Moody's lowered Oman by two notches to A3 and kept the rating on review for a further downgrade, saying the country, a small exporter of crude, had fewer financial reserves than its rich neighbours to cope with an era of cheap oil.

"Oman has a comparatively weaker asset cushion, with government financial assets amounting to only about three years of spending," the ratings agency said."



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MIDEAST STOCKS-Oil prices buoy Gulf; Global Telecom aids Egypt | Reuters

MIDEAST STOCKS-Oil prices buoy Gulf; Global Telecom aids Egypt | Reuters:

"Major Middle East stock markets gained in active trade on Sunday after oil prices rose sharply last week. Egypt's bourse climbed on the back of Global Telecom , a favourite of foreign investors.

There is a sense that global bourses and oil prices are regaining some longer-term strength after Brent crude oil gained more than 6 percent last week. This is encouraging sharp rebounds in individual Gulf stocks that bore the brunt of panic selling early this year.

The Saudi index surged 1.9 percent to 6,092 points, testing technical resistance on the early February and end-January peaks of 6,056-6,099 points. Any break would turn it short-term bullish, triggering a right triangle formed by the highs and lows since mid-January and pointing up to around 6,850 points."



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GCC banking sector face further liquidity tightening | GulfNews.com

GCC banking sector face further liquidity tightening | GulfNews.com:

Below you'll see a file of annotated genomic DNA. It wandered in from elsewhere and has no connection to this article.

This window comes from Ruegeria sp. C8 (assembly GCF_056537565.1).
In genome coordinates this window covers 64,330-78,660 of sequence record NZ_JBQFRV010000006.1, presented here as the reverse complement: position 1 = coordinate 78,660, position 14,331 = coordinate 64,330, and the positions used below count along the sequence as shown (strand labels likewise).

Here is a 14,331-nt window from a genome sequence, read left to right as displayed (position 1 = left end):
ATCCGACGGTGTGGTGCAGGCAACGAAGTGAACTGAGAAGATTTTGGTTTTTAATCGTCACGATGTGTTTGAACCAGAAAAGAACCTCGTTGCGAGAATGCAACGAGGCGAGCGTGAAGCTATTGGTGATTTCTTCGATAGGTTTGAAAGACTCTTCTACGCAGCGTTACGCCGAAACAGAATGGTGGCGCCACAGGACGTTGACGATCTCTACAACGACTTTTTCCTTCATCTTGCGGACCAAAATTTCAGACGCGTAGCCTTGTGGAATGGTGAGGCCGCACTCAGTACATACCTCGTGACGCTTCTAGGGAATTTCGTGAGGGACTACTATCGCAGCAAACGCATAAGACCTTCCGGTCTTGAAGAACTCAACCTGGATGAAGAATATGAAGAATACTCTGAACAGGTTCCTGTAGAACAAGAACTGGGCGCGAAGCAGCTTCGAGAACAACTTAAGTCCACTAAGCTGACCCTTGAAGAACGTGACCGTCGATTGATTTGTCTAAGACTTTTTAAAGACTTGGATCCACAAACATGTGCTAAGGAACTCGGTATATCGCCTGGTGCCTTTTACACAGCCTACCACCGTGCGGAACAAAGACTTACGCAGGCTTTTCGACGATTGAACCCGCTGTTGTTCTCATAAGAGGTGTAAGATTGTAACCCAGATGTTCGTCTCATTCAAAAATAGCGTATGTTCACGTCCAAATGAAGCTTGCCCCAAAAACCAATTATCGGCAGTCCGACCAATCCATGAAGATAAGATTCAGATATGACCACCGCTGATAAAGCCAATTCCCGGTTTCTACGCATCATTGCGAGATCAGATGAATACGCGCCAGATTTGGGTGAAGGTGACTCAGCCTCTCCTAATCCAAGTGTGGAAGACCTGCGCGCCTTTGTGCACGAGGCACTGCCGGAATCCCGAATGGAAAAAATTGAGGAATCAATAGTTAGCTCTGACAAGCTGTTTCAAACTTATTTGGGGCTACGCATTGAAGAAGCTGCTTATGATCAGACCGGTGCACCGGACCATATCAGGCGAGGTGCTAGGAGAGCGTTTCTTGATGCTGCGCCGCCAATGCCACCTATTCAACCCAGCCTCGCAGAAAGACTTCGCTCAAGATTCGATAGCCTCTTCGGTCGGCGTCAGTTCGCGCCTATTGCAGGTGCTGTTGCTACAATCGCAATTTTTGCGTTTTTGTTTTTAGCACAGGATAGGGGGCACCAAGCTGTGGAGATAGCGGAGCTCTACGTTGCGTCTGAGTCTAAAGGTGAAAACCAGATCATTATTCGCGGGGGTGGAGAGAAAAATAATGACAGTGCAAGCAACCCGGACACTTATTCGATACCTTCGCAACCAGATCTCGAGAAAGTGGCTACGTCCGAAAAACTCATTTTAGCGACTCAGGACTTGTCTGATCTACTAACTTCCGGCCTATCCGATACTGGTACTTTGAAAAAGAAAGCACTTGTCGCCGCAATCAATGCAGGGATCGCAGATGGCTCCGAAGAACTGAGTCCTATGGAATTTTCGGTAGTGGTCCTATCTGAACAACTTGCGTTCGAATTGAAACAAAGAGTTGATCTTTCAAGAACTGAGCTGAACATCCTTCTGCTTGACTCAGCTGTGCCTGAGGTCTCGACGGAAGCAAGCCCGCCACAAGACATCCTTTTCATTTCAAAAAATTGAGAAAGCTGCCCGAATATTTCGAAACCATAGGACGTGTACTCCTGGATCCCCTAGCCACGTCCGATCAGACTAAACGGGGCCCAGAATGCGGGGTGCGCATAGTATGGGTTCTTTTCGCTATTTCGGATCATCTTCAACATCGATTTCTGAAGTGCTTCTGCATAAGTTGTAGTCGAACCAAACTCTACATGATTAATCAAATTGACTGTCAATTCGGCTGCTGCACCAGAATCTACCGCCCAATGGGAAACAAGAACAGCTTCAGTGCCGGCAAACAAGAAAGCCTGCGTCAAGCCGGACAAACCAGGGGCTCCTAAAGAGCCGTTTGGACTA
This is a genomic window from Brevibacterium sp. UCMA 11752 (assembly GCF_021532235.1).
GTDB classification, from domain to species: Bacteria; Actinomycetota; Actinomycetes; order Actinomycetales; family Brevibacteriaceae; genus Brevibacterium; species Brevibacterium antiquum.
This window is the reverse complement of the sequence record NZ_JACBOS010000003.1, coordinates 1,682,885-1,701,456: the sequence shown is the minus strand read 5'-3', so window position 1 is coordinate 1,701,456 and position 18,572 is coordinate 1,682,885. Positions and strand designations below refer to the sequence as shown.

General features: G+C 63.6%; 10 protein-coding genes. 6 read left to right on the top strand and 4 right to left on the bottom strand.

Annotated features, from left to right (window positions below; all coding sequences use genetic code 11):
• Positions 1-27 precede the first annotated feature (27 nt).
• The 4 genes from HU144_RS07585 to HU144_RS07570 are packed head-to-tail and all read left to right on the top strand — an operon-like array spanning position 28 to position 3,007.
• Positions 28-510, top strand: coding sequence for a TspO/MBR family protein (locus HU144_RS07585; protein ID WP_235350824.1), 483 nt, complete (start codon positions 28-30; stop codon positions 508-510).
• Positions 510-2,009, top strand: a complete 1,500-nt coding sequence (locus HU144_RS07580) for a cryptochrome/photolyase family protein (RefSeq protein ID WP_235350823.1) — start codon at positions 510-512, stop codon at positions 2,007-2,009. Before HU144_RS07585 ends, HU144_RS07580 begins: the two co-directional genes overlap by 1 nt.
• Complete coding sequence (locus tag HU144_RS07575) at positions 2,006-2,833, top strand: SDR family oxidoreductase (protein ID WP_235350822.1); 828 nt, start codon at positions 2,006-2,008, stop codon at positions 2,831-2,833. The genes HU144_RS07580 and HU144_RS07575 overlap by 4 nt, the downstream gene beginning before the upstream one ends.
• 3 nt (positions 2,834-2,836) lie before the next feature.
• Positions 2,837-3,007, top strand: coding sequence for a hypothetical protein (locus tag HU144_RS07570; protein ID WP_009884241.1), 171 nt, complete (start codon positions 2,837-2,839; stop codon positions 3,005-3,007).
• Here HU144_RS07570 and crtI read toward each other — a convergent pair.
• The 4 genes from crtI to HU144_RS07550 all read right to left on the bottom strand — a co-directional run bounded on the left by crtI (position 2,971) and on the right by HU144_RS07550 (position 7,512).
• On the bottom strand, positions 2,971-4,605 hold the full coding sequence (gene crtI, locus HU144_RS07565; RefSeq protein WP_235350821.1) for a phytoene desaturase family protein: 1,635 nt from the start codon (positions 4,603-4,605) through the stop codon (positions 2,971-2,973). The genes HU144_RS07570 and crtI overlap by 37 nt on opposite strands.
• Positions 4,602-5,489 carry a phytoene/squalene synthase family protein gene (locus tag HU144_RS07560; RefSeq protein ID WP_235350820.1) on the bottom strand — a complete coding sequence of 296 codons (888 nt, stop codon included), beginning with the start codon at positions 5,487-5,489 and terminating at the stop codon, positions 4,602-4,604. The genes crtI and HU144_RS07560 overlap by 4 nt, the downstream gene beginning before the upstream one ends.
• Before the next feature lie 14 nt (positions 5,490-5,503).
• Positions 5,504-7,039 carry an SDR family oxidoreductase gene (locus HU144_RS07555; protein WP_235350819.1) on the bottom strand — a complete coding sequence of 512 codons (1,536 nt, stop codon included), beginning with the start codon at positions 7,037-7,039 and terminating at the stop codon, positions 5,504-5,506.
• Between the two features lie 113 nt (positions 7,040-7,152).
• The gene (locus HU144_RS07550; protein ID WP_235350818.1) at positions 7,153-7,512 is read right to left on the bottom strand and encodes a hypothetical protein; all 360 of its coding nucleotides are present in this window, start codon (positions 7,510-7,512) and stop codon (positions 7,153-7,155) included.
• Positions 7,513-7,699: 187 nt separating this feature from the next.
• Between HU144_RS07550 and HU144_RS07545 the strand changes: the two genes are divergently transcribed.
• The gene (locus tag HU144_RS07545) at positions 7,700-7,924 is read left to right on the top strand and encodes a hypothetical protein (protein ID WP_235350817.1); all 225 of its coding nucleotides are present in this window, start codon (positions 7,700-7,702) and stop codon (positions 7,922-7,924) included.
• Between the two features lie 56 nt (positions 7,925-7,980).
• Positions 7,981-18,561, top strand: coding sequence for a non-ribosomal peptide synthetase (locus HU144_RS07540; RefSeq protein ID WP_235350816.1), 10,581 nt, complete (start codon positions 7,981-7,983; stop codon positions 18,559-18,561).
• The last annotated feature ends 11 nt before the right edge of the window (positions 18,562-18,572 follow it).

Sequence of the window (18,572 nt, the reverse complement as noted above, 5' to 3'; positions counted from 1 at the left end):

"Fiscal deficits across the GCC are seen widening further in 2016 despite fiscal reforms and spending retrenchment following the sharp decline in oil prices.

The growing fiscal gap is expected to be covered largely through domestic borrowing programme, which in effect will adversely impact banking sector liquidity across the region, according to a recent report from Abu Dhabi Commercial Bank (ADCB).

“Domestic funding will remain important for covering the GCC’s fiscal deficit in 2016, though a number of member countries have indicated a greater focus on external borrowing. These will include further drawdowns of government deposits in their banking sectors, as well as borrowing from banks,” said Monica Malik, Chief economist of ADCB."



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Arab States Face $94 Billion Debt Crunch on Oil Slump, HSBC Says - Bloomberg Business

Arab States Face $94 Billion Debt Crunch on Oil Slump, HSBC Says - Bloomberg Business:

"Gulf Cooperation Council countries may struggle to refinance $94 billion of debt in the next two years as the region faces slowing growth, rising rates and rating downgrades, according to HSBC Holdings Plc.
Oil-rich GCC states have to refinance $52 billion of bonds and $42 billion of syndicated loans, mostly in the United Arab Emirates and Qatar, HSBC said in an e-mailed report. The countries also face a fiscal and current account deficit of $395 billion over the period, it said.